Amazon did not exist at that time. I figured it would be too specialized for the big chains, like Barnes & Noble. So the first thing I did was contact one of the owners of the nation's only wholesale distributor of beading books and supplies. At that time, they offered, oh, maybe 400 titles, selling them to growing numbers of bead shops around the country. If my book were to sell, they were the ones to do it.

To my dismay, the owner told me my book idea was a bust. “It will never sell,” he said. “Beaders want projects. They won’t buy a book unless it has great projects with step-by-step instructions.” I spoke eloquently, trying to convince him of beader’s desire to break away from patterns and projects. Finally, perhaps out of sympathy, he said he’d pre-order 50 copies, IF I would promise to add a few pages of techniques. At least he’d guarantee me that. Motivation enough for me, I began calling printers, soon discovering that very few printers are set up to do books. Eventually I found one located in Sydney, British Columbia.

Printers at that time worked with copy prepared in Quark, the publisher’s software of the last two decades. I didn’t have Quark. The printer agreed to transfer my Publisher files into Quark (using cut and paste methods) for an extra charge. He gave me a bid for printing either 2,500 or 5,000 copies. Eeeek! Scary! I really couldn’t imagine selling that many, and the total dollar amount was staggering, waaaay more than I had in the bank. Finally we settled on 2,000 copies at about $5.75 per copy, plus shipping and transfer charges, just under $12,000 total.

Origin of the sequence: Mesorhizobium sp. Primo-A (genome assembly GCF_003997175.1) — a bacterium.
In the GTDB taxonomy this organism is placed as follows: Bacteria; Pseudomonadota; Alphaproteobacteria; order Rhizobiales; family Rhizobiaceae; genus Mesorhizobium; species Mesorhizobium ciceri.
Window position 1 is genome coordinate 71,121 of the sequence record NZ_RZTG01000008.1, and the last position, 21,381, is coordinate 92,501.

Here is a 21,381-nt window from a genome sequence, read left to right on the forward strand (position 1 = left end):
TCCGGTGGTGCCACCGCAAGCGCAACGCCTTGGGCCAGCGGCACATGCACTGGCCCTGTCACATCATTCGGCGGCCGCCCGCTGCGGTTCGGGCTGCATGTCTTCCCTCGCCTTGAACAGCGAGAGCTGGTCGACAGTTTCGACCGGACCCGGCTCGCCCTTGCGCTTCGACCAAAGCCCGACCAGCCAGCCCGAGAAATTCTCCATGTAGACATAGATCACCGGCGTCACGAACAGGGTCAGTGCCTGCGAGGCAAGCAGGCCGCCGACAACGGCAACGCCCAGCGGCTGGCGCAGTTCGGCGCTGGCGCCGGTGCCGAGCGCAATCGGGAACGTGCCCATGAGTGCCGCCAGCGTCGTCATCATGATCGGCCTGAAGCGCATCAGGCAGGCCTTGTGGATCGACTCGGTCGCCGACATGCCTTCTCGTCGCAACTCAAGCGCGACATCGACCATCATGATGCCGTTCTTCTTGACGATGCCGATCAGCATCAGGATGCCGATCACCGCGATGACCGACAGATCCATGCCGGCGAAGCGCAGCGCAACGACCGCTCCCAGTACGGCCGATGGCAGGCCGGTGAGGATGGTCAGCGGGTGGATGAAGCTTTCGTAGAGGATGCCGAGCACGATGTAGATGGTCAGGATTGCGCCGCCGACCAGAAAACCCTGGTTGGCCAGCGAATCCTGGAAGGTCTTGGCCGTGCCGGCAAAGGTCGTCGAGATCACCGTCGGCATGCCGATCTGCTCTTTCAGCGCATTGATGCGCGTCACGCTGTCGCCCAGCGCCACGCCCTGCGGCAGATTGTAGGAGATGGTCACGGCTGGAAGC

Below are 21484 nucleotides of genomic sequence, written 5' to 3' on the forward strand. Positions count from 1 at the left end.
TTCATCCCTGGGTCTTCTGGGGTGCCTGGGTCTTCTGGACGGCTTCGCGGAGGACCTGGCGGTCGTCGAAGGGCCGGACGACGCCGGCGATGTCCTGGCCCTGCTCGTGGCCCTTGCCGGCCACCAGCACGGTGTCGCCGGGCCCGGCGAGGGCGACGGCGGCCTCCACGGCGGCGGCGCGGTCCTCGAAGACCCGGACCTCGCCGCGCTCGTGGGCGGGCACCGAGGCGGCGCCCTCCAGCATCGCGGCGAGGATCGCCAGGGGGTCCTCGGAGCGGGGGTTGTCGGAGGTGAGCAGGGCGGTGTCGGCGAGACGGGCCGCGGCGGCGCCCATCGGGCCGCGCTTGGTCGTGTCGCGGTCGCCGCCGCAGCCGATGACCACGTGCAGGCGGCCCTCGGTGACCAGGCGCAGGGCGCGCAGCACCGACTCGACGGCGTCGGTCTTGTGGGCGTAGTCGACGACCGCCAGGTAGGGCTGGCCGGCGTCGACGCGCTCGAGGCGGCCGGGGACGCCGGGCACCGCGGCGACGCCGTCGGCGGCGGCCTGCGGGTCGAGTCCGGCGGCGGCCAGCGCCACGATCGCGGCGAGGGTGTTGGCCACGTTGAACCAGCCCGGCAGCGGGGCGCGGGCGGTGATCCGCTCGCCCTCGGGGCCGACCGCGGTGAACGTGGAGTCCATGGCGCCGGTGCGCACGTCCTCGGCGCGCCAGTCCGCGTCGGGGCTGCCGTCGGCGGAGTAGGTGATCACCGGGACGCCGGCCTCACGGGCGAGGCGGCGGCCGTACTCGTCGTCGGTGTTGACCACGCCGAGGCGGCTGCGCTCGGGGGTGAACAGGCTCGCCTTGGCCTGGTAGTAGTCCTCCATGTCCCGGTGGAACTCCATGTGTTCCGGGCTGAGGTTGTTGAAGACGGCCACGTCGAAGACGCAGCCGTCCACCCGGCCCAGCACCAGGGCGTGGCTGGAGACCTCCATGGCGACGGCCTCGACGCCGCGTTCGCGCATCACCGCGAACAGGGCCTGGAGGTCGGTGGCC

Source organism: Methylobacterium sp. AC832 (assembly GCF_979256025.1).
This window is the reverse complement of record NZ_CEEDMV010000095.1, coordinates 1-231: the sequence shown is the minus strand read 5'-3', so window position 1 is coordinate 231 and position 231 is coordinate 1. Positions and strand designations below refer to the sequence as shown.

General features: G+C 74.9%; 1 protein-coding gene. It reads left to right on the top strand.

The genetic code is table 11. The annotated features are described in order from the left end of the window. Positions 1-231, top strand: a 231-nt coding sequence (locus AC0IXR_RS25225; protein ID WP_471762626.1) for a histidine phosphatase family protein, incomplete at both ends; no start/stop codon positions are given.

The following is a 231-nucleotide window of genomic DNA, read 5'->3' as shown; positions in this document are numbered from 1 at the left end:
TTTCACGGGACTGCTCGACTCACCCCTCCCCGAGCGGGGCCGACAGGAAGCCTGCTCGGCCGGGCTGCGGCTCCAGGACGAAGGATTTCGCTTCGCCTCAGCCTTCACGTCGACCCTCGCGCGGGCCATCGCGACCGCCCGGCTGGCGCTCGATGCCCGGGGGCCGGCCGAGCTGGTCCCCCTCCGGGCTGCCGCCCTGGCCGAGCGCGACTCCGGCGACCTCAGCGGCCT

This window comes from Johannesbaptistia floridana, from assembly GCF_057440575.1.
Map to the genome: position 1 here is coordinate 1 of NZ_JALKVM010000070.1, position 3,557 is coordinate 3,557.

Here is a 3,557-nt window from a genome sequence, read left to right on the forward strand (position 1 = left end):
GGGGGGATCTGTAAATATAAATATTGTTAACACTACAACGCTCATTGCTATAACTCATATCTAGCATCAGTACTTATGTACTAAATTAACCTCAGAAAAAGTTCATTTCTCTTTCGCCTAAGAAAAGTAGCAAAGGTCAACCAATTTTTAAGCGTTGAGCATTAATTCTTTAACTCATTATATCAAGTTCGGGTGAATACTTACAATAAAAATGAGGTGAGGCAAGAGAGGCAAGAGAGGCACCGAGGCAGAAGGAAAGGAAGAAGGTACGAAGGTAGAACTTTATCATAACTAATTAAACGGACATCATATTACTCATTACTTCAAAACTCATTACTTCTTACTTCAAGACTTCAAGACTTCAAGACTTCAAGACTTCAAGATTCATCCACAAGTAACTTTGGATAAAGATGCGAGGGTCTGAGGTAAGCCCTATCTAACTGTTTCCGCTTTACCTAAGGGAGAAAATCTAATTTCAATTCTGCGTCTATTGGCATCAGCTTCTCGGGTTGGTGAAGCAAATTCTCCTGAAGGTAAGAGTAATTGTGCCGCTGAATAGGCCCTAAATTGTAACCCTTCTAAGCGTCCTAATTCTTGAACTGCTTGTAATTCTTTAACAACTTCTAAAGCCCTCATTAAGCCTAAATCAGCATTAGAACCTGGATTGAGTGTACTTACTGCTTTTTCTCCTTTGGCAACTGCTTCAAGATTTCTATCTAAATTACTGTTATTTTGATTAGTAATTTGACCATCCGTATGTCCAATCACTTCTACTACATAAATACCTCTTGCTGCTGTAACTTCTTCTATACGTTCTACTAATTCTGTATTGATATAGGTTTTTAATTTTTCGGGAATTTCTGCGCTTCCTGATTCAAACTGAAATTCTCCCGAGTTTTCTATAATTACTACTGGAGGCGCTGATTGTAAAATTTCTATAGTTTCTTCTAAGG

It's a leap of faith to borrow and scrape together that much moola. Good thing for the successful, 300-copy test run... without that, One Bead at a Time (and probably my writing career) would have been dead in its tracks.

Even before the boxes arrived, I set up a website, which was the only way I could think of to reach beaders beyond my little circle of students and friends. That was a good plan. The circle expanded by word of mouth, and the book orders began to arrive. The distributor sold his first 50 copies surprisingly quickly as well, and ordered more, and then more. Perhaps it didn’t sell as well as books with projects, but it did sell.

With 4 separate printings (plus the test run of 300), I sold 9,300 copies, a number I deem fairly respectable for a beginner in self-publishing. When the last copy sold, I decided not to reprint again, rather to make it available on the internet as a free download.

The next book is an entirely different story. Read about working with a "real" publisher in Part 2 of this saga.


Well, I'm almost free. Tomorrow I send a 54,064-word, 597-image book to be published - my baby is launched! Seven months to birth it. We're talking seven months of LABOR. Fun though. And it's a dream come true! I'll be telling you more as soon as I can.  In the meantime, I'll finally have time to do some blog reading and posting!

I've been doing the final checking, burning DVDs, and packaging the beadwork all day long, with only a couple of short meal breaks. So for tonight, the only thing I have to offer you is the picture above, which is a detail from my October Bead Journal Project. November is finished and photographed too. Might have time to post them both tomorrow... this week for sure.

Maybe I'll tell you a little about what it's like to write a beading book. Anybody interested?